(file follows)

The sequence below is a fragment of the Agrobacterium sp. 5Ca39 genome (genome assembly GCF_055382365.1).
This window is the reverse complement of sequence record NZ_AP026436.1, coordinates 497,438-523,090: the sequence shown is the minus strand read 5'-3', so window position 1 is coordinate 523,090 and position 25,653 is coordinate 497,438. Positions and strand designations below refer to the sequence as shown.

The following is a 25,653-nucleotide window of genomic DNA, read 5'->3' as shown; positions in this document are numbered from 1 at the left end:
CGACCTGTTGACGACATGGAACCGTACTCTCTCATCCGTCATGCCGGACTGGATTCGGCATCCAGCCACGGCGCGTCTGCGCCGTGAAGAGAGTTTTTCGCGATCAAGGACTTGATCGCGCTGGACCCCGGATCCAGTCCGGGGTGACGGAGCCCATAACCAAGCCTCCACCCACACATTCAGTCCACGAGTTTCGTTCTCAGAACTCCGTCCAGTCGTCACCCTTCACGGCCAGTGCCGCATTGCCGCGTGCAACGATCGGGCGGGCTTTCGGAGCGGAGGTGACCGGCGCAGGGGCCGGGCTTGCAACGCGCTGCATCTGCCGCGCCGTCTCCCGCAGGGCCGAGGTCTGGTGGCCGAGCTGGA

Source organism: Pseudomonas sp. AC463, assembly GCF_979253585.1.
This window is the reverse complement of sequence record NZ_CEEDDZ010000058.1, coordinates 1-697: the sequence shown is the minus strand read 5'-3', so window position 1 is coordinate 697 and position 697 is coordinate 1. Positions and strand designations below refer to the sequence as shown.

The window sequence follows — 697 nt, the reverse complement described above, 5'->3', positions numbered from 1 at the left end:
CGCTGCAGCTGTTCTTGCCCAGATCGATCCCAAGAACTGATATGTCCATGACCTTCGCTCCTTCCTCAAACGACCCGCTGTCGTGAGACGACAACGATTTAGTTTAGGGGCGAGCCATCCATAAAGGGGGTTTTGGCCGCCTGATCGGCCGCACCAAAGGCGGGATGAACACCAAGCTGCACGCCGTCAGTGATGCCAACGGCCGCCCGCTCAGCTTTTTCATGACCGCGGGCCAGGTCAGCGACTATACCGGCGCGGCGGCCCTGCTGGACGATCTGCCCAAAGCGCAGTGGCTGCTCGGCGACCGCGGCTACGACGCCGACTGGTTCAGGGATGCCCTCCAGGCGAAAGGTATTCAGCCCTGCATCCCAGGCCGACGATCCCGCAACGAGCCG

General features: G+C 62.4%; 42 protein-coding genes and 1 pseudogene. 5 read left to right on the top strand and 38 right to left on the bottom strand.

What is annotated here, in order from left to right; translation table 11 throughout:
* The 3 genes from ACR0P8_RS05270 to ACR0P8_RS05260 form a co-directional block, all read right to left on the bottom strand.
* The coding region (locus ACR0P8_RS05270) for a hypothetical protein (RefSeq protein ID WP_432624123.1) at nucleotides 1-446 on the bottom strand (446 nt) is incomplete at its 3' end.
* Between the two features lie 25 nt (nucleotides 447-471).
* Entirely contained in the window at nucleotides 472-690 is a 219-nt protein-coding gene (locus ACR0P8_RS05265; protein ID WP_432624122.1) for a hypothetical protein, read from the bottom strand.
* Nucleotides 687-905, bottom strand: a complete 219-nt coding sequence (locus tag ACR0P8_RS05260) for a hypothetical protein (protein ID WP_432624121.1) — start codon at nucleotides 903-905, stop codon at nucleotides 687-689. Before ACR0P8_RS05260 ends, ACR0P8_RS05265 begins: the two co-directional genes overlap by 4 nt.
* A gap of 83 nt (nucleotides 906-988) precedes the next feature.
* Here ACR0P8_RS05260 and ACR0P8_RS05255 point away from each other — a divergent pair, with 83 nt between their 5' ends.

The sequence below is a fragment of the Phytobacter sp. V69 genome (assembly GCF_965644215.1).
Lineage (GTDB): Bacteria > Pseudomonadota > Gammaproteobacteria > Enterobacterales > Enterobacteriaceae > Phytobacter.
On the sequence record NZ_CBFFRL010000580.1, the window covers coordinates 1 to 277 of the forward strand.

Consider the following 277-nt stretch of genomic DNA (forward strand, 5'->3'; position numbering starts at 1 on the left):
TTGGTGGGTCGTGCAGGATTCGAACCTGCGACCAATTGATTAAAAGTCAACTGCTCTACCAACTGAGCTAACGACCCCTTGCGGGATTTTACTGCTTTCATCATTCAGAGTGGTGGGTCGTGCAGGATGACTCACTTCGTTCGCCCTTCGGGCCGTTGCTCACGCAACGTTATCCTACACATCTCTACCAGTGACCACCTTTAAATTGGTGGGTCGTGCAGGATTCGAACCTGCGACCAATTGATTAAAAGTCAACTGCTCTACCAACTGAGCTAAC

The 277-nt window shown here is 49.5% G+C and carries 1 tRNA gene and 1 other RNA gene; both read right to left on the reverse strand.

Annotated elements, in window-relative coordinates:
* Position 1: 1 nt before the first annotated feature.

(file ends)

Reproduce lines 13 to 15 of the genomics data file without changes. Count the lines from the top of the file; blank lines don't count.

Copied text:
* Between the two features lie 25 nt (nucleotides 447-471).
* Entirely contained in the window at nucleotides 472-690 is a 219-nt protein-coding gene (locus ACR0P8_RS05265; protein ID WP_432624122.1) for a hypothetical protein, read from the bottom strand.
* Nucleotides 687-905, bottom strand: a complete 219-nt coding sequence (locus tag ACR0P8_RS05260) for a hypothetical protein (protein ID WP_432624121.1) — start codon at nucleotides 903-905, stop codon at nucleotides 687-689. Before ACR0P8_RS05260 ends, ACR0P8_RS05265 begins: the two co-directional genes overlap by 4 nt.